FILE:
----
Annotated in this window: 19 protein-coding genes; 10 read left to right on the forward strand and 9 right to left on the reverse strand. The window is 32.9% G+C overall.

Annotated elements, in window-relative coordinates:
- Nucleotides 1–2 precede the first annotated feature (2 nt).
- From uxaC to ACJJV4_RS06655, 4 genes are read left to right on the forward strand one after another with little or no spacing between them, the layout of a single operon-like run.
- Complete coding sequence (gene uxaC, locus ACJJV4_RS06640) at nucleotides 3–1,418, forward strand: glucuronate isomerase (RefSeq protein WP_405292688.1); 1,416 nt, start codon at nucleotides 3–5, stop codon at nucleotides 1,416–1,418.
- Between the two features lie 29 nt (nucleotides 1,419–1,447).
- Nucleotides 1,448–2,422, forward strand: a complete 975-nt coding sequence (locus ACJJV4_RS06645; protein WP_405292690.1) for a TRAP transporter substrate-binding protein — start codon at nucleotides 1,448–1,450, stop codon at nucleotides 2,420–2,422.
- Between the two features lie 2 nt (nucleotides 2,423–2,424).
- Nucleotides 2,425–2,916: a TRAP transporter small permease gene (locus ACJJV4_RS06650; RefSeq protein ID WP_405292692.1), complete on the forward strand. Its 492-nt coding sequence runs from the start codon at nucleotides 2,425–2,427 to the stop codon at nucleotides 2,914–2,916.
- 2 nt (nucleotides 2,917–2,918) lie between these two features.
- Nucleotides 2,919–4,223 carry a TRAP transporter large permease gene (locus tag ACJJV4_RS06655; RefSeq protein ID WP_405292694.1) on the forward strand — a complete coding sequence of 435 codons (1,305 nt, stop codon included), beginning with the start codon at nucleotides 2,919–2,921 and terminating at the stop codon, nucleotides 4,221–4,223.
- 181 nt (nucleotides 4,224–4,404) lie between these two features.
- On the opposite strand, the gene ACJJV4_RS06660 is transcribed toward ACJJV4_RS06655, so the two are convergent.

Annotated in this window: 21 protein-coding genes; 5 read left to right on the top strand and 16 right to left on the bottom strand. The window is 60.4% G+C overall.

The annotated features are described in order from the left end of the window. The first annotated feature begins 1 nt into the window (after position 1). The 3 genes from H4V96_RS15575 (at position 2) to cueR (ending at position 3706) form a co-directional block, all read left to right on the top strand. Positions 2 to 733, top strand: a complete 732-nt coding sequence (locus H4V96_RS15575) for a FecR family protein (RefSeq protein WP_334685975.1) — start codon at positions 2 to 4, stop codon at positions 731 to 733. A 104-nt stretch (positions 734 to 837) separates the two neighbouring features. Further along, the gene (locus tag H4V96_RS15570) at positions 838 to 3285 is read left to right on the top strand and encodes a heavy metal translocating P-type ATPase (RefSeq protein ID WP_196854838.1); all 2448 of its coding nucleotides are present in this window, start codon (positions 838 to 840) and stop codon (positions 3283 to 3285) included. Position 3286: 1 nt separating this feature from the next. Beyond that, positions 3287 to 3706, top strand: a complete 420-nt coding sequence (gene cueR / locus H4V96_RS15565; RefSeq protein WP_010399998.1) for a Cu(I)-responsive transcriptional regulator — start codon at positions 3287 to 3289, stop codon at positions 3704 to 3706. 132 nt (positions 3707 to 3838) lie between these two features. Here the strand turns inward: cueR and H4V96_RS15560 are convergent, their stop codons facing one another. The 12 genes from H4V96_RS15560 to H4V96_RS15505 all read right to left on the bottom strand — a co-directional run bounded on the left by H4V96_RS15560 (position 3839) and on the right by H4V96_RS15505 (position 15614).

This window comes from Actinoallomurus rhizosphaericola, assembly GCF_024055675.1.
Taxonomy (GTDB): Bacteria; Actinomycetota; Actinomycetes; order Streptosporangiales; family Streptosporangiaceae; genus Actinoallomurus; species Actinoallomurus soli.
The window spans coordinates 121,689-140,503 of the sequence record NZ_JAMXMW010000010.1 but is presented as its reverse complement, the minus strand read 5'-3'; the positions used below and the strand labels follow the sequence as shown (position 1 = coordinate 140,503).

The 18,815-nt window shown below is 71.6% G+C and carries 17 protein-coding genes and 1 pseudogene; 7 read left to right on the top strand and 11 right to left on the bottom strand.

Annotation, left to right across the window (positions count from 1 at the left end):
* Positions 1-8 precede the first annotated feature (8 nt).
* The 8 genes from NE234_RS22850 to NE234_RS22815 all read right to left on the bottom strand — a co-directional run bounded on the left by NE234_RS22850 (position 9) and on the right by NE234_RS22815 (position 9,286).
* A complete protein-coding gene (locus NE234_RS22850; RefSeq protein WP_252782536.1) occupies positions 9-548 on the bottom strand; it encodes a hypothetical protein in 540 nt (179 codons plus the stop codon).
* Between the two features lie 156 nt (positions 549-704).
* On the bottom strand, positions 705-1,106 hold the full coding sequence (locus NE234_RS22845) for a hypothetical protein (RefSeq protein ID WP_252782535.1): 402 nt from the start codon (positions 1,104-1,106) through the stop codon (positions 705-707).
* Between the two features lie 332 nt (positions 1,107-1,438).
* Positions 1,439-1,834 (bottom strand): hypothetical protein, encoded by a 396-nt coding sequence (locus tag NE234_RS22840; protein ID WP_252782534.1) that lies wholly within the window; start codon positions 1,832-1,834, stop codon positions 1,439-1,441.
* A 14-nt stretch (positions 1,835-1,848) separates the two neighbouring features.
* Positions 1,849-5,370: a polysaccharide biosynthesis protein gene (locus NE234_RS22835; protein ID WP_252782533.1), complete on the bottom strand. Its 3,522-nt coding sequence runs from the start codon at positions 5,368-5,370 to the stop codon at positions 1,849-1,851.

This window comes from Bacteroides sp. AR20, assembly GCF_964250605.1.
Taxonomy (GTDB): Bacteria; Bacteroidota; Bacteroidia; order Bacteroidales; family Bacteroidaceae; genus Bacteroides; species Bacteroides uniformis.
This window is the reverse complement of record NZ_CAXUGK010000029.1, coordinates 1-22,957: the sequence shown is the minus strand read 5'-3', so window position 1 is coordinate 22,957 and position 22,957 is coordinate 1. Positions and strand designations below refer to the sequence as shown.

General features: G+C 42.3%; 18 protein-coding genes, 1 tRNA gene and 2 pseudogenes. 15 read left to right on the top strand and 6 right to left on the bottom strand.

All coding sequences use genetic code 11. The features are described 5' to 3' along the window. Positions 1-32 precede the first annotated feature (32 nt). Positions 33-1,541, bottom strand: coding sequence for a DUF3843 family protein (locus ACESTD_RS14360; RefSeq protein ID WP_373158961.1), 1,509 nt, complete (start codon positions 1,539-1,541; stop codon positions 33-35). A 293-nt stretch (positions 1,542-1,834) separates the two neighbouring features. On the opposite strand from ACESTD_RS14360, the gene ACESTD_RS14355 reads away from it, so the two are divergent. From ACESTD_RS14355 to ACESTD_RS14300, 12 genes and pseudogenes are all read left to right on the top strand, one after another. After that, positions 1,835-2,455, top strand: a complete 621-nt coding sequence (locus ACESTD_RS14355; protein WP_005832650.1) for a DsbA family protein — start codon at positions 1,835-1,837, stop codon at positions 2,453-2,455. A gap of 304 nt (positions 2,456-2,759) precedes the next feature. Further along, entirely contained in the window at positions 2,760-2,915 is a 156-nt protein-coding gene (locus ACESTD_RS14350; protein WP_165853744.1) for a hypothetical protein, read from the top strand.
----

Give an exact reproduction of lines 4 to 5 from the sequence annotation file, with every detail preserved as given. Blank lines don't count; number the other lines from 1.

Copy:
- From uxaC to ACJJV4_RS06655, 4 genes are read left to right on the forward strand one after another with little or no spacing between them, the layout of a single operon-like run.
- Complete coding sequence (gene uxaC, locus ACJJV4_RS06640) at nucleotides 3–1,418, forward strand: glucuronate isomerase (RefSeq protein WP_405292688.1); 1,416 nt, start codon at nucleotides 3–5, stop codon at nucleotides 1,416–1,418.